The idea is to make a Circuit that is a high impedance at AC. We already know the "simple" LM1085 Curret Source seems to work fine sonically, but when supplying normal DHT's you need to re-adjust it as valves age and when you change Valves, far from ideal.

In my circuit the 1mH Choke (around 0.5R DCR) together with the 1,000uF Capacitor in effect establishes an AC Current Source where the transconductance of the 3-Pin Regulator in effect amplifies the impedance of the 1mH Choke. The 1,000uF Capacitor together with the 1K resistor between adj and out froms a highpass at 0.16Hz so at DC the whole thing will slowly turn bacvk to a low DCR resistance source.

In order to set the Output voltage accuratly a LM/TL431 is used, here the output voltage would be 5V. In order to stop the LM431 from "regulating away" our nice high output impedance the lower part of the voltage divider which stes the output voltage is bypassed (1st Order LPF at 0.03Hz), thus making sure that audio frequencies the impedance remains high. In the audio range the impedance is limited by the 10K unbypassed resistor in the voltage sensecircuit.

Added to this is a simple common mode filter and Schottky Rectifier Bridge, basically "best practice" for DHT Heater DC Supplies, lest you like to use Thyratron or high current mercury vapour rectifiers like this dude here:

300B SE Amp with 101D Driver, 300B Rectifier and 314A rectified heater supplies....

As usual comments etc welcome.

Sayonara
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Old 6th January 2005, 11:12 AM   #48
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Wang san, sumimasen!

Sure its worth raising this one again, its a dinner-money upgrade with far more impact than a mortgage-busting pile of boutique glassware, dielectricware or even old fashioned ironware!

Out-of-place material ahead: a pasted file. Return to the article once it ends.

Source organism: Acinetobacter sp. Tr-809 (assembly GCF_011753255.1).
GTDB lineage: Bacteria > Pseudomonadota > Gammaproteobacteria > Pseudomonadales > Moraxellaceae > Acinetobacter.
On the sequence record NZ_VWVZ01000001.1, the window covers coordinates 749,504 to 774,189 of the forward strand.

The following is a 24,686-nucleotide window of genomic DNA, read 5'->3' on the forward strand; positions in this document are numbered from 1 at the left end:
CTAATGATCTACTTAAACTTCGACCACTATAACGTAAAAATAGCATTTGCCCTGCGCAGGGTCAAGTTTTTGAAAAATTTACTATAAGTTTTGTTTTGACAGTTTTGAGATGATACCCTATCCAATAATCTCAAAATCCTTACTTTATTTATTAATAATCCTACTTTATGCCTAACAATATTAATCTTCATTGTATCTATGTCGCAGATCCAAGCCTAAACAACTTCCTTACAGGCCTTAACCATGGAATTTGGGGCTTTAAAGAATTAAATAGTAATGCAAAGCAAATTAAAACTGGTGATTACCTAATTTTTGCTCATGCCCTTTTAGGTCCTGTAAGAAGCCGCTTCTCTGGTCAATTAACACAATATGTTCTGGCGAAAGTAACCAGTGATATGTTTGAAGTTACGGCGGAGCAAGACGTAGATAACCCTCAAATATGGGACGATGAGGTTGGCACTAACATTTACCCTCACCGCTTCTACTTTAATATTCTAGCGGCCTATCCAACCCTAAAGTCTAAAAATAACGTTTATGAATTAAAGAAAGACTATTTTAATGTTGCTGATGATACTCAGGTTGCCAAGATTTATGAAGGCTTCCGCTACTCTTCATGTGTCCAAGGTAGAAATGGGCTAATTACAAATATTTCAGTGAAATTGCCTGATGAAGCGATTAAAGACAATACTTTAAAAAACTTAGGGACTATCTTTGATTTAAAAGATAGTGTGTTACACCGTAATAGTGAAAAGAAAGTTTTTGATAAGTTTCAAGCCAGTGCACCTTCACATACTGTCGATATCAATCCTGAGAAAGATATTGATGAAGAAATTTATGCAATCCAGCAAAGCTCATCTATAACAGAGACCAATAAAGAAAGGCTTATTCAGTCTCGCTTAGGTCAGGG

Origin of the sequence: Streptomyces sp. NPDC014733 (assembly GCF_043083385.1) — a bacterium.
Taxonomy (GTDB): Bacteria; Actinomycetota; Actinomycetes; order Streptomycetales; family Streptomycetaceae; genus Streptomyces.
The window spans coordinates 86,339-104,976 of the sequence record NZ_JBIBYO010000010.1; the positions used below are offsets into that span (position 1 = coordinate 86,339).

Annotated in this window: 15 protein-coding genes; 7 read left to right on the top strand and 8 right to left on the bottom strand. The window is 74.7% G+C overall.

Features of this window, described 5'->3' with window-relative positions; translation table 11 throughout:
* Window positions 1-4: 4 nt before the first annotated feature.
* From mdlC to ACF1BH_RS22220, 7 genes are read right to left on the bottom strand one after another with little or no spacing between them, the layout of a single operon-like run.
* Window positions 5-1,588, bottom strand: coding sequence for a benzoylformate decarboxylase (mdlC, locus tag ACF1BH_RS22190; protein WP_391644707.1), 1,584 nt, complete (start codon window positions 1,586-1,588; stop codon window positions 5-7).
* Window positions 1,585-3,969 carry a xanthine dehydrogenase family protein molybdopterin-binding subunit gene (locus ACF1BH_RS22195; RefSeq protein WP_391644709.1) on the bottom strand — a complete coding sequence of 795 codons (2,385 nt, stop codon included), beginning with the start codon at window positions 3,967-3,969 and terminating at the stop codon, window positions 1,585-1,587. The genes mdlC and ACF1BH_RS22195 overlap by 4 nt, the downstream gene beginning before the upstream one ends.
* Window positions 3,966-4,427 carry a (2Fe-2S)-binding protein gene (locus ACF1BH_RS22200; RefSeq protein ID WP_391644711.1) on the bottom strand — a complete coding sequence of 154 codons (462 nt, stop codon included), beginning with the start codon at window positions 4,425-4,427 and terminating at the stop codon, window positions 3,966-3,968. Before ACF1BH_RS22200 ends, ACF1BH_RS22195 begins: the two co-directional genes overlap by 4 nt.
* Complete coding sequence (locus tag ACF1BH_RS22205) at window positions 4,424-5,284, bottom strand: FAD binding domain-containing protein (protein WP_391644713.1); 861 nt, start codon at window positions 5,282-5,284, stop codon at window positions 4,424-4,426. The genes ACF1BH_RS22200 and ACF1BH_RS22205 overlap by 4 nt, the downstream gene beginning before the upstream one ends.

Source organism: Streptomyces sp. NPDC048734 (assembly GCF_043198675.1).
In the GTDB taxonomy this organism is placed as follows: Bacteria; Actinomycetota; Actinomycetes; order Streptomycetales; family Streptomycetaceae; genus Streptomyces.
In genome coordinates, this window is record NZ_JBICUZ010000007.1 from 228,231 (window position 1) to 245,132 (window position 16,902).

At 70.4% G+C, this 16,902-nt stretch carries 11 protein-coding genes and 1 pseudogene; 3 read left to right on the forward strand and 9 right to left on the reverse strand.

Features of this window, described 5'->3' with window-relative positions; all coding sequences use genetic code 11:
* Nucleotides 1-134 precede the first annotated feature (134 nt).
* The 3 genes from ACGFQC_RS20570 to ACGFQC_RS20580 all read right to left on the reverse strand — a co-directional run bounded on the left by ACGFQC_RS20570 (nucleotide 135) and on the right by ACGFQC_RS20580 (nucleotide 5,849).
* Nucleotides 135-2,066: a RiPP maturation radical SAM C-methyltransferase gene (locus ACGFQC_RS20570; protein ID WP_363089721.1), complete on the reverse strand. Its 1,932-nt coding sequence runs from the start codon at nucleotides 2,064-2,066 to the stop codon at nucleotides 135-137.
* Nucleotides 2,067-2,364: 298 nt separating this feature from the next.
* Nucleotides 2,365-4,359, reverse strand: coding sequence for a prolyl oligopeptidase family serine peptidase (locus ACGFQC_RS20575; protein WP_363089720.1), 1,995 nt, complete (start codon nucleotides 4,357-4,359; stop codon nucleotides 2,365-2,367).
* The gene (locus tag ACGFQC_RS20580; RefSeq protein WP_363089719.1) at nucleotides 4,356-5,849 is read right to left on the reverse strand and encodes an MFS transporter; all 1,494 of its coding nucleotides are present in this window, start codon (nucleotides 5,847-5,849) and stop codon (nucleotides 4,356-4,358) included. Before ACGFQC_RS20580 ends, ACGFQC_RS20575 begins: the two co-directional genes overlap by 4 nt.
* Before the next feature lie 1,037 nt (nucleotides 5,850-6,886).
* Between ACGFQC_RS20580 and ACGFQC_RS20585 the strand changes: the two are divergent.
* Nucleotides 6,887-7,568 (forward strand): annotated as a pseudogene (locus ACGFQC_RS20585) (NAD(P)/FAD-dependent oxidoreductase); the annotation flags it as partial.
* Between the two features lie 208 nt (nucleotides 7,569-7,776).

I accept that you're going to have some adjusting to do when you only have a current loop controlling heater power. I did think about adding a voltage loop - with multiple-pole cutoff <1Hz - but decided I don't need it. The heater voltage with the gyrator/transistor current source shown above is plenty stable enough (over the few hundred hours I've run it), and can easily be made adjustable with a low power 20 ohm fixed in series with a 100 ohm/10T trimmer (all across the sense resistor).

I found it worthwhile to spend time finetuning the circuits in both heater terminals - I would certainly recommend testing your circuit with an effective ac break between the rectifier -ve and -F. In that position I like a PNP darlington gyrator formed with FZT1151A (Zetex, superbeta) and a PNP power transistor (smallest you can get which satisfies your safety margin). The specified Cob of the PNPs is what counts (35pF = good; >130pF = bad). The reason for the obsession is (as you know) the -ve current pulses that form the rectifier noise - with plenty of energy >100MHz.

General observation: With 3-terminal regs the multiple internal circuit paths from IN (& ADJ) to OUT risk degrading the insertion loss as frequency gets really high. So, in your circuit, watch out for the ac path from +F through the 1000uF into ADJ!

clic the pic - Easy to build circuit on plain copperclad board (hacksawed pattern) with SMD parts - (2512 cathode resistors, FZT1051A/2SD2061 gyrator, FZT1051A/2SC5511 current source with R47 R56 shunted sense resistors, SANYO 560/10 SVP (20mOhm ESR) caps.....

Click the image to open in full size.

Thanks to ImageShack for Free Image Hosting
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Old 6th January 2005, 11:50 AM   #49
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Konnichiwa,

Quote:
Originally posted by Rod Coleman
Sure its worth raising this one again, its a dinner-money upgrade with far more impact than a mortgage-busting pile of boutique glassware, dielectricware or even old fashioned ironware!
Absolutely.

Quote:
Originally posted by Rod Coleman
I accept that you're going to have some adjusting to do when you only have a current loop controlling heater power.
Yes, I had exactly that issue with my simple LM1085 CCS, which I had enhanced with the addition of a little choke (a few mH, small size) and a common mode choke.